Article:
My ultrasound scan showed nothing wrong at all - no cysts on the ovaries, Mirena in the right place. However, pumping me full of antibiotics at regular intervals has steadily reduced the pain since I was admitted on Monday evening, to the point where I'm no longer needing any pain relief. The consultant this morning concluded that my pain was being caused by an infection not among those commonly swabbed for, and as many-antibiotics were getting me well, they should send me home with a course of many-antibiotics. At the moment they are leaving my Mirena in, and if this clears up with no further problems they will probably leave it there. The Daphne Ward should make a follow-up call in four to six weeks, so I need to keep an eye on things between now and then.

I have doxycycline to take twice a day, metronidazole to take three times a day and cefalexin to take four times a day. I can neither drink alcohol, nor spend long in the sun as a result. I am drawing little charts in my diary to tick off so as to keep track. The nurses were doing this for me through the IV while I was inside, but I definitely prefer not having a canula in my hand, despite the extra tracking effort on my part. The antibiotics were cold going in ...

So, my diagnosis is "?subacute pelvic inflammatory disease", with advice to go back if it starts hurting again. We found a leaflet on pelvic inflammatory disease, which turns out to mean "infection that causes inflammation in the pelvic area". Among other things it does advise that sexual partners get checked out too - which I guess is obvious once you think about it. Due to a cancellation Tony was able to get an appointment at Clinic 1A today and as a precaution, they've given him a course of antibiotics too (if not as many as me), so we can rattle together.
rmc28: (BRAINS)
[livejournal.com profile] fanf writing:

Earlier today Rachel phoned to find out when her scan would be and was rather upset to hear that it wouldn't be until Friday. She was in too much pain to wait that long (she said similar in level to Friday, before it really flared up), so tried to get it expedited. When she phoned the Daphne ward again they said she should come in.

So, trek to Addies, more recitals of the medical history (to nurse and doctor), and another unpleasant examination (fortunately not so bad as Saturday's) with the conclusion that she needed even stronger antibiotics delivered intravenously. She will stay in hospital overnight, and they should be able to do the scan tomorrow - much better than Friday! After they stuck a cannula in her hand and pumped her full of drugs, she was put on a saline drip and rolled in a chair to ward D6.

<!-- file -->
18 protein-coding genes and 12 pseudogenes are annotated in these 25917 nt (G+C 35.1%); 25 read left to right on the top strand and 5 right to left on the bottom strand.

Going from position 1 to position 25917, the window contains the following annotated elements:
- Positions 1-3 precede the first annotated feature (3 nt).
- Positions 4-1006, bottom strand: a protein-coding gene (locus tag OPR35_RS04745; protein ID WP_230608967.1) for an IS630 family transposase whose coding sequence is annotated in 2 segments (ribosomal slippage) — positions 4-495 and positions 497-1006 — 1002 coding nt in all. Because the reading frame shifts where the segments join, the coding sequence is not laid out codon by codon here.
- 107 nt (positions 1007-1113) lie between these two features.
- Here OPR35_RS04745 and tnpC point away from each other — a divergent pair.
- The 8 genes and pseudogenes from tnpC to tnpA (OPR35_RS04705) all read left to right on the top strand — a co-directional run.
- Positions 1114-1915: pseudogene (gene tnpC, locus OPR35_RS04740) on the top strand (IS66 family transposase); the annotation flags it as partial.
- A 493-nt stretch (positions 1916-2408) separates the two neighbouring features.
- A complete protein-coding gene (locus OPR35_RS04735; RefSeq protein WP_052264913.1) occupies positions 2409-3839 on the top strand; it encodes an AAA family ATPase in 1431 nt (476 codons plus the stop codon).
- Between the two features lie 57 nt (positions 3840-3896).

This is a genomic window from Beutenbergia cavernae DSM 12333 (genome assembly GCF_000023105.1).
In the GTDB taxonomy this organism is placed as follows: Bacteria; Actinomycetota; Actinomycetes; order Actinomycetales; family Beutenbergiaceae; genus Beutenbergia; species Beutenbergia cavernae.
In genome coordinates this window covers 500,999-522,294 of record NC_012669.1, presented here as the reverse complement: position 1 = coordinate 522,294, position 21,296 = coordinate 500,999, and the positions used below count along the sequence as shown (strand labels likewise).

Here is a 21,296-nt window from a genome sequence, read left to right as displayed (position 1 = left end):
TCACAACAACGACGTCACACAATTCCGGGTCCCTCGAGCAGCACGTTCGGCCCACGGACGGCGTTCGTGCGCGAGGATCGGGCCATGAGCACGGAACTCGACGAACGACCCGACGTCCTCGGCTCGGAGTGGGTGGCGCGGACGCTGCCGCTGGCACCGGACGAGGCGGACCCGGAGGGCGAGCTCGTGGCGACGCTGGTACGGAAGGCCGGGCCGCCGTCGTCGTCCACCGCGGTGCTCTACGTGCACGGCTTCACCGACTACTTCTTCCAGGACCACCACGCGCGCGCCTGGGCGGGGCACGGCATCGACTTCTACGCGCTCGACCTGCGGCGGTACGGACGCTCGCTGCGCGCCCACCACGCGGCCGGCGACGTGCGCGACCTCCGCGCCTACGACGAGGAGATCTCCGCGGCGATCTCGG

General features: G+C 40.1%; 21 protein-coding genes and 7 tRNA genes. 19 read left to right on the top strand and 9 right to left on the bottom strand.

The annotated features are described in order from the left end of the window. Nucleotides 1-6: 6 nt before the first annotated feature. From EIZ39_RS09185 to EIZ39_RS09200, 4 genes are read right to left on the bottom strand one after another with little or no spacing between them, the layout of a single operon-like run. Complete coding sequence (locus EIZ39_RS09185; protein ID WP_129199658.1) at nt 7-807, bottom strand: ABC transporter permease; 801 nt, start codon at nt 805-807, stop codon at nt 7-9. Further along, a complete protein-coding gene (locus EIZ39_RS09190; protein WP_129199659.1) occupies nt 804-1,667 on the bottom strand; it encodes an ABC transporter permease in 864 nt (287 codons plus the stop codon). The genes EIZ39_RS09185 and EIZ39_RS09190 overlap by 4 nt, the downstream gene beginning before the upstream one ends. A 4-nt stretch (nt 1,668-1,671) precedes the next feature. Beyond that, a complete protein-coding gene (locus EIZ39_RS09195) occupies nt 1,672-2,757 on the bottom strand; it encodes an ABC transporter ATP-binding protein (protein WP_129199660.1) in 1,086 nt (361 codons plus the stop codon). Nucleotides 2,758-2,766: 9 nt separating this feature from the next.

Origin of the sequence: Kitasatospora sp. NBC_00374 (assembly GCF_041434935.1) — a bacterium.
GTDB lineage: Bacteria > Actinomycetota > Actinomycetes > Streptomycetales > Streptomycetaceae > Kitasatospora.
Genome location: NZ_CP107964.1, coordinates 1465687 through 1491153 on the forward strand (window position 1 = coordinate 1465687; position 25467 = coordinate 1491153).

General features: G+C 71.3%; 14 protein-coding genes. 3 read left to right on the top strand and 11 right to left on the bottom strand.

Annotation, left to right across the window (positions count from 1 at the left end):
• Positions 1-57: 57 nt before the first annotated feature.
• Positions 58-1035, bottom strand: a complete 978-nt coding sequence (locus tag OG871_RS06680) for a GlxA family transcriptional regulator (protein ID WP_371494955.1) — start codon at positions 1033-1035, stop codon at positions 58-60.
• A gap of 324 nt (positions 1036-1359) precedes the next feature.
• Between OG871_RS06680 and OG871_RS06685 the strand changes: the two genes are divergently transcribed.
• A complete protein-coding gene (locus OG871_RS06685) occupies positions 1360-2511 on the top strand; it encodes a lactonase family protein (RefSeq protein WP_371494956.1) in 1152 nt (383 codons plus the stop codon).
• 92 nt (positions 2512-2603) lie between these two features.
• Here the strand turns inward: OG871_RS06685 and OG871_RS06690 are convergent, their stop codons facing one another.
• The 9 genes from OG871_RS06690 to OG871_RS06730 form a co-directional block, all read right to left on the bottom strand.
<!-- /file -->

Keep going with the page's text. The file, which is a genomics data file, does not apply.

I then went home to pick up an overnight bag for her. When I got back she was sitting up fiddling with the entertainment console, complaining of boredom and feeling better already. With any luck the infection will be dealt with properly this time, and we hope they won't have to remove the Mirena (which, being a foreign body in the uterus, can make this kind of infection worse).

Tomorrow is Rachel's birthday, so I will be taking a cake with me when I go to see her.
rmc28: Rachel standing in front of the entrance to the London Eye pier (Default)
Painkillers seem to be doing a reasonable job. I had no difficulty walking the length of Richmond Road to catch the bus into town for the migraine follow-up appointment, but was glad that was as far as I had to go. The appointment was very simple and routine - my doc made the necessary prescription, ran through the COLMC recommendations with me and suggested the quickest way for me to see a physio was to go to a self-help group based at the Buchan St Neighbourhood Centre, somewhere off King's Hedges Road. I caught the bus back to Richmond Road and was home again soon after 9am. The walk back from the bus stop became gradually less comfortable, so I'm not likely to go far today unless I have to.

I rang into work to let them know I'd work at home and I might be called back into the hospital for a scan. About twenty minutes after that, Dr Li, the nice ob/gyn from yesterday, rang me. All my swabs and blood samples have come back clear and there is no need for antibiotics. She's sent a request form to the radiology department and how long it takes me to get a scan depends on their prioritisation and other requests coming in. She suspects probably not today, but she'll ring me if so. I should probably ring the ward on Monday if I haven't heard anything, but it's likely to be sometime Monday-Wednesday next week.

I've worked out that the Citi 7 bus goes from opposite the Iceland/Aldi, all of three minutes walk away, to the stop opposite the main entrance to the Rosie. This is probably about as easy a journey as I can manage on public transport, and runs from before 7am to after 10pm. If I don't get a scan until next week and I'm feeling well enough to get to work, there's always the free bus from near-work to Addenbrookes' main entrance. If I'm well enough to reach work, I'll be well enough to walk through the site to the Rosie.
rmc28: Rachel standing in front of the entrance to the London Eye pier (Default)
Because the mild recurring symptoms I'd been having on and off decided to get nasty, and I ended up back at the Daphne Ward (emergency gynaecology), being poked in tender places. They've sent me home with painkillers and a promised ultrasound scan tomorrow or Monday. I may also need to get an antibiotic prescription tomorrow, depending on what the results are from the many swabs and samples they took. I should really investigate the buses to and from, I can't afford taxis each way this often. I'm also supposed to be seeing my doctor tomorrow morning about coming off beta blockers.
gory details )
Anyway, to bed now, as I need to be walking to catch a bus at 8am tomorrow.

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rmc28: Rachel standing in front of the entrance to the London Eye pier (Default)
Rachel Coleman

April 2017